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directed by Ryan Gregory Phillips
USA 2016


After the abduction of their daughter, scientist Josh (Cristobal Tapia Montt, THE STRANGER) and his traumatized wife Isabel (Juanita Ringeling, THE ABCs OF DEATH) retreat to the countryside and a high-tech house in the woods where Josh and partner Thomas (Kyle Davis, RESURRECTION MARY) can continue their research into the origins of shortwave radio signals. They not only discover that the origins of the signal are in outer space but that another signal is being bounced back from their very location. When Isabel starts experiencing hallucinations and starts to behave more erratically than usual, Josh and Thomas try to figure out whether she is suffering another nervous breakdown or whether the signal has tapped into her brain and allowed her to tap repressed memories and unprocessed data in her memories that might help her find their daughter. The more they experiment, however, the more it becomes apparent that entities are able to use the tapped signal to enter their dimension with malevolent intent. While SHORTWAVE has an intriguing concept - coming across somewhat like a cross between the superior THE BANSHEE CHAPTER which also dealt with shortwave signals and WHITE NOISE which explored electronic voice phenomenon - the execution is poor. Ten minutes of set-up are stretched to nearly forty-minutes of emotionally numb wandering before we even get any expository dialogue about the nature of the experiments and then more major developments conveyed solely through dialogue at the forty-five minute mark. The second half of the film, however, is better paced and more intellectually stimulating until the climax which at first seems to arrive at a emotionally resonant conclusion ten minutes or so before the total running time only to introduce another ending which provides some additional layers. Had the film not been so self-indulgently "indie" during the first half, SHORTWAVE might have been a more consistently thrilling experience since the setting is novel, the extremely wide photography eye-catching, and the actor certainly seeming capable of giving more than the script allows.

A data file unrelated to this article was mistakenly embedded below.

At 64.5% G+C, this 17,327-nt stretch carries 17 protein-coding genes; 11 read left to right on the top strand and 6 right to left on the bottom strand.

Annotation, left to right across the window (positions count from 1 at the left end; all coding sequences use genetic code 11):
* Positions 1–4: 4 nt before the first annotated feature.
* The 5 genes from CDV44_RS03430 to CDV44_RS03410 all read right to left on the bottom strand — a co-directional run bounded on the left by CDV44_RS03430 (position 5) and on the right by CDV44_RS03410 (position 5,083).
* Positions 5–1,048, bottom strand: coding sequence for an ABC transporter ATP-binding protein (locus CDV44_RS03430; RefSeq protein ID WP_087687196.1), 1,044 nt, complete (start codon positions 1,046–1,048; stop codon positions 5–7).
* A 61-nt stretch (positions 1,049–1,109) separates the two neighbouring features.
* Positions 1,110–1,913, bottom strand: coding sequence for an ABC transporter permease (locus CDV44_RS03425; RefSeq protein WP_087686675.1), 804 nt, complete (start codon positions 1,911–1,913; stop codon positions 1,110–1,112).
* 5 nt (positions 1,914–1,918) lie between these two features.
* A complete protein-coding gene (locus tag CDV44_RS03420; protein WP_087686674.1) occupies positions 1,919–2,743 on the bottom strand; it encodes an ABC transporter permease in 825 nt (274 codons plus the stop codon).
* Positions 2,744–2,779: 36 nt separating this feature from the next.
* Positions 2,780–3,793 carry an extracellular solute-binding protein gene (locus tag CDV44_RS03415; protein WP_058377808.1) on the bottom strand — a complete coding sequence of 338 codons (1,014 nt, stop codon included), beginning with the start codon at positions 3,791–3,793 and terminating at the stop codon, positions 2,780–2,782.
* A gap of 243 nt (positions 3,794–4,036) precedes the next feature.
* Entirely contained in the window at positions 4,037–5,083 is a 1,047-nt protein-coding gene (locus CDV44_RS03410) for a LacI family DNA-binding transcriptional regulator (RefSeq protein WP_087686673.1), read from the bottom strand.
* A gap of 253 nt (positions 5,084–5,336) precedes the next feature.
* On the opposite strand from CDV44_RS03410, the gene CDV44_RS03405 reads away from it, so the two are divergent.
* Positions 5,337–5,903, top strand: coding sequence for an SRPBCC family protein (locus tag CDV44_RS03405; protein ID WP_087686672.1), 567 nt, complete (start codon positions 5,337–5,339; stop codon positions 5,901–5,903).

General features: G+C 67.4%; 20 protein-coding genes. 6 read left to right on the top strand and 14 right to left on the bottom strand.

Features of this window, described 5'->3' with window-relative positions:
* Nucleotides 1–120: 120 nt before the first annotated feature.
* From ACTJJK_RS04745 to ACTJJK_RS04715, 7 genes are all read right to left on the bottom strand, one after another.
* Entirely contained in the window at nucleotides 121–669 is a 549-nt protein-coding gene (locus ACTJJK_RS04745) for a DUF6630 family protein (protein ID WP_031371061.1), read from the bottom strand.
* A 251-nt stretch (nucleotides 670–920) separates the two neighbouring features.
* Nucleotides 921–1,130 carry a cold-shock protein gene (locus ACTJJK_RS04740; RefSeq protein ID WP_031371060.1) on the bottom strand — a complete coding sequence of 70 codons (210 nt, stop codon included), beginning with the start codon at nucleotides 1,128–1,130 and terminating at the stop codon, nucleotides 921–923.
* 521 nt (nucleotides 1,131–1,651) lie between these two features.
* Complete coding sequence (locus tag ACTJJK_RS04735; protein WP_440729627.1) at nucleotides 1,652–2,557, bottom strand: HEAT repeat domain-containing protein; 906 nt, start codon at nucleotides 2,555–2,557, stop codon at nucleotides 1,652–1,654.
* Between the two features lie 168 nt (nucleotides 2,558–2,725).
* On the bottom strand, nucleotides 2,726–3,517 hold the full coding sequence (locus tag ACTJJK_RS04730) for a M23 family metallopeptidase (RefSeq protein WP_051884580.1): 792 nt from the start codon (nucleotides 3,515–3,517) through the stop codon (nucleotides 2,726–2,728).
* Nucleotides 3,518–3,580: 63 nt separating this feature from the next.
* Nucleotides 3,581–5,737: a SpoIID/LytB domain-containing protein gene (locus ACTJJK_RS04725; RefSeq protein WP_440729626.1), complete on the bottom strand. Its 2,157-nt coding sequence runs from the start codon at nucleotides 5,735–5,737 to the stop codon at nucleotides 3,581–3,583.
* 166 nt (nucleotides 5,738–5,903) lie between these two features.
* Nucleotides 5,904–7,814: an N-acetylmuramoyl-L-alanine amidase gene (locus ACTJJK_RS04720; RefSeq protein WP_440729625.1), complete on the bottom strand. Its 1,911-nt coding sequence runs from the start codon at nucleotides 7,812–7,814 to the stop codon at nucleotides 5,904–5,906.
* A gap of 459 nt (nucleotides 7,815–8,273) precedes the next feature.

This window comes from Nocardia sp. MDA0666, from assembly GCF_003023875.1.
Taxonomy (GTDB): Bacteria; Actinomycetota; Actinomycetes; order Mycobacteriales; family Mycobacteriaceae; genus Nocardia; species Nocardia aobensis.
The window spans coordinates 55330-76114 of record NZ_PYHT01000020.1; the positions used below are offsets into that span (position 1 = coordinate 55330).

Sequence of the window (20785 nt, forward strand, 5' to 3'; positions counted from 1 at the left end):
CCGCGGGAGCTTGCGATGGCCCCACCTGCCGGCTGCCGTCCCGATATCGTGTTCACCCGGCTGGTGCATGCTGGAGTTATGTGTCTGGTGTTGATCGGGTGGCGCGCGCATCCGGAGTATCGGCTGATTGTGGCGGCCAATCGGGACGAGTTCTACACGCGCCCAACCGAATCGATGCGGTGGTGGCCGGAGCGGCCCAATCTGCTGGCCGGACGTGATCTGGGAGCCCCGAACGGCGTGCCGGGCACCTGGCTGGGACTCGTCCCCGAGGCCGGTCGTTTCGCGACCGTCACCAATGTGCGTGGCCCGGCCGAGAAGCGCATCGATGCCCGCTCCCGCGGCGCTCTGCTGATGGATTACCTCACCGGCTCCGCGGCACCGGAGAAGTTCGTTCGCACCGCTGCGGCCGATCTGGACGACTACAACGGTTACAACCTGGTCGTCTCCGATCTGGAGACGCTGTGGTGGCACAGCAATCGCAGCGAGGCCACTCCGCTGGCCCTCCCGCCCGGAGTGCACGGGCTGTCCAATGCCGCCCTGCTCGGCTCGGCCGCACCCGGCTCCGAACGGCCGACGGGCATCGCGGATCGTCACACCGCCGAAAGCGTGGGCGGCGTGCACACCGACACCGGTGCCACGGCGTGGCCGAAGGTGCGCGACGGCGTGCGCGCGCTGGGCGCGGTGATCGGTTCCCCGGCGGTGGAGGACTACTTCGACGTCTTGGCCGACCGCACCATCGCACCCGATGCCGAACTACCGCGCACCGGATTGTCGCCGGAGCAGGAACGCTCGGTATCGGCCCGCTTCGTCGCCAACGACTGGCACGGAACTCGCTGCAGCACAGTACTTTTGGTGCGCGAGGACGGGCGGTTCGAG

Eric Cotenas


Theatrical Release: 4 June 2016 (USA)

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DVD Review: Vega Baby - Region 1 - NTSC

Big thanks to Eric Cotenas for the Review!

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Vega Baby

Region 1 - NTSC

Runtime 1:28:36

2.66:1 Original Aspect Ratio

16X9 enhanced
Average Bitrate: 5.3 mb/s
NTSC 720x480 29.97 f/s

NOTE: The Vertical axis represents the bits transferred per second. The Horizontal is the time in minutes.


Audio English Dolby Digital 5.1
Subtitles English HoH, none
Features Release Information:
Studio: Vega Baby

Aspect Ratio:
Widescreen anamorphic - 2.66:1

Edition Details:
� Start-up Trailers

DVD Release Date: October 3rd, 2017

Chapters 6




Photographed on the Arri Alexa with Kowa anamorphic lenses, SHORTWAVE is framed at a wide 2.66:1 and the single-layer, progressive, anamorphic widescreen encode looks deliberately soft due to back-lighting and heavy lens-flare while close-ups sport fair detail for standard definition. The Dolby Digital 5.1 track is front-oriented but makes good use of the surrounds to suggest the presence of the unnatural in strange noises and the omnipresent shortwave signals. Optional English SDH subtitles are also provided. The only extras are start-up trailers.

  - Eric Cotenas


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Vega Baby

Region 1 - NTSC



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